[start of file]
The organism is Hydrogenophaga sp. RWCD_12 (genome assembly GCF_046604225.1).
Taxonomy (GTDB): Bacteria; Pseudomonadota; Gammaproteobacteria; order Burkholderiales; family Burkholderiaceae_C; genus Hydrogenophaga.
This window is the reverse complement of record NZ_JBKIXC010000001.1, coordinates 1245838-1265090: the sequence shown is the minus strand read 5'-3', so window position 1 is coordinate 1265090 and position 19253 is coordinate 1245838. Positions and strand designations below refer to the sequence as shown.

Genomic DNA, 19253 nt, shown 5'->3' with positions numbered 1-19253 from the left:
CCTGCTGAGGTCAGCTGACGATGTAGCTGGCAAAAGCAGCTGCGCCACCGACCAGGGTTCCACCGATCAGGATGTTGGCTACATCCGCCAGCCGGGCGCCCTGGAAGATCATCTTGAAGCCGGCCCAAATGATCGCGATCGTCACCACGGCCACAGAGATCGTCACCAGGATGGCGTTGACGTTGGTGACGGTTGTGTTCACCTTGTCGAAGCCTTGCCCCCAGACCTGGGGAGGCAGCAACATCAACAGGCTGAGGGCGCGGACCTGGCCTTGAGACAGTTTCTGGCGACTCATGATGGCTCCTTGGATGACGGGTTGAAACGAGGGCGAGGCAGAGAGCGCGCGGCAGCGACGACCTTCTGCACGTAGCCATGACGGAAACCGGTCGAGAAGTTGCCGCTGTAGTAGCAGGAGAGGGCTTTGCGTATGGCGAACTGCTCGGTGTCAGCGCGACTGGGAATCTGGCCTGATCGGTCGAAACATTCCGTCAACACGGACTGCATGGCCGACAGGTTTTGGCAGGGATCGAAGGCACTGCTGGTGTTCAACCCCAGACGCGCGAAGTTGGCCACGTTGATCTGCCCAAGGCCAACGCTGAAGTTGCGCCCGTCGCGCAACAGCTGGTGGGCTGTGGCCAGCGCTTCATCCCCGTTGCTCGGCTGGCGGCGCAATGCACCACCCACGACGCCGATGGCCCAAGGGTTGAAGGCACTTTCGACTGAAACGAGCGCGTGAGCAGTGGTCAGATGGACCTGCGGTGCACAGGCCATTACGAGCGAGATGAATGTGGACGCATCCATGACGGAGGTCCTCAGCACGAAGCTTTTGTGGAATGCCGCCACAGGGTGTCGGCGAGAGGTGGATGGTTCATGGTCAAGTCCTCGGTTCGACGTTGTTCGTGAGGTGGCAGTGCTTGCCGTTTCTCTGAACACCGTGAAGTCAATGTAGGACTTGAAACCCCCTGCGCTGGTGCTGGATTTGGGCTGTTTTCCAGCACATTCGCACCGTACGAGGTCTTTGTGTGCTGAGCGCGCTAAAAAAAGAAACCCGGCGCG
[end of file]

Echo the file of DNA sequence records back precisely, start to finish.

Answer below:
The organism is Hydrogenophaga sp. RWCD_12 (genome assembly GCF_046604225.1).
Taxonomy (GTDB): Bacteria; Pseudomonadota; Gammaproteobacteria; order Burkholderiales; family Burkholderiaceae_C; genus Hydrogenophaga.
This window is the reverse complement of record NZ_JBKIXC010000001.1, coordinates 1245838-1265090: the sequence shown is the minus strand read 5'-3', so window position 1 is coordinate 1265090 and position 19253 is coordinate 1245838. Positions and strand designations below refer to the sequence as shown.

Genomic DNA, 19253 nt, shown 5'->3' with positions numbered 1-19253 from the left:
CCTGCTGAGGTCAGCTGACGATGTAGCTGGCAAAAGCAGCTGCGCCACCGACCAGGGTTCCACCGATCAGGATGTTGGCTACATCCGCCAGCCGGGCGCCCTGGAAGATCATCTTGAAGCCGGCCCAAATGATCGCGATCGTCACCACGGCCACAGAGATCGTCACCAGGATGGCGTTGACGTTGGTGACGGTTGTGTTCACCTTGTCGAAGCCTTGCCCCCAGACCTGGGGAGGCAGCAACATCAACAGGCTGAGGGCGCGGACCTGGCCTTGAGACAGTTTCTGGCGACTCATGATGGCTCCTTGGATGACGGGTTGAAACGAGGGCGAGGCAGAGAGCGCGCGGCAGCGACGACCTTCTGCACGTAGCCATGACGGAAACCGGTCGAGAAGTTGCCGCTGTAGTAGCAGGAGAGGGCTTTGCGTATGGCGAACTGCTCGGTGTCAGCGCGACTGGGAATCTGGCCTGATCGGTCGAAACATTCCGTCAACACGGACTGCATGGCCGACAGGTTTTGGCAGGGATCGAAGGCACTGCTGGTGTTCAACCCCAGACGCGCGAAGTTGGCCACGTTGATCTGCCCAAGGCCAACGCTGAAGTTGCGCCCGTCGCGCAACAGCTGGTGGGCTGTGGCCAGCGCTTCATCCCCGTTGCTCGGCTGGCGGCGCAATGCACCACCCACGACGCCGATGGCCCAAGGGTTGAAGGCACTTTCGACTGAAACGAGCGCGTGAGCAGTGGTCAGATGGACCTGCGGTGCACAGGCCATTACGAGCGAGATGAATGTGGACGCATCCATGACGGAGGTCCTCAGCACGAAGCTTTTGTGGAATGCCGCCACAGGGTGTCGGCGAGAGGTGGATGGTTCATGGTCAAGTCCTCGGTTCGACGTTGTTCGTGAGGTGGCAGTGCTTGCCGTTTCTCTGAACACCGTGAAGTCAATGTAGGACTTGAAACCCCCTGCGCTGGTGCTGGATTTGGGCTGTTTTCCAGCACATTCGCACCGTACGAGGTCTTTGTGTGCTGAGCGCGCTAAAAAAAGAAACCCGGCGCG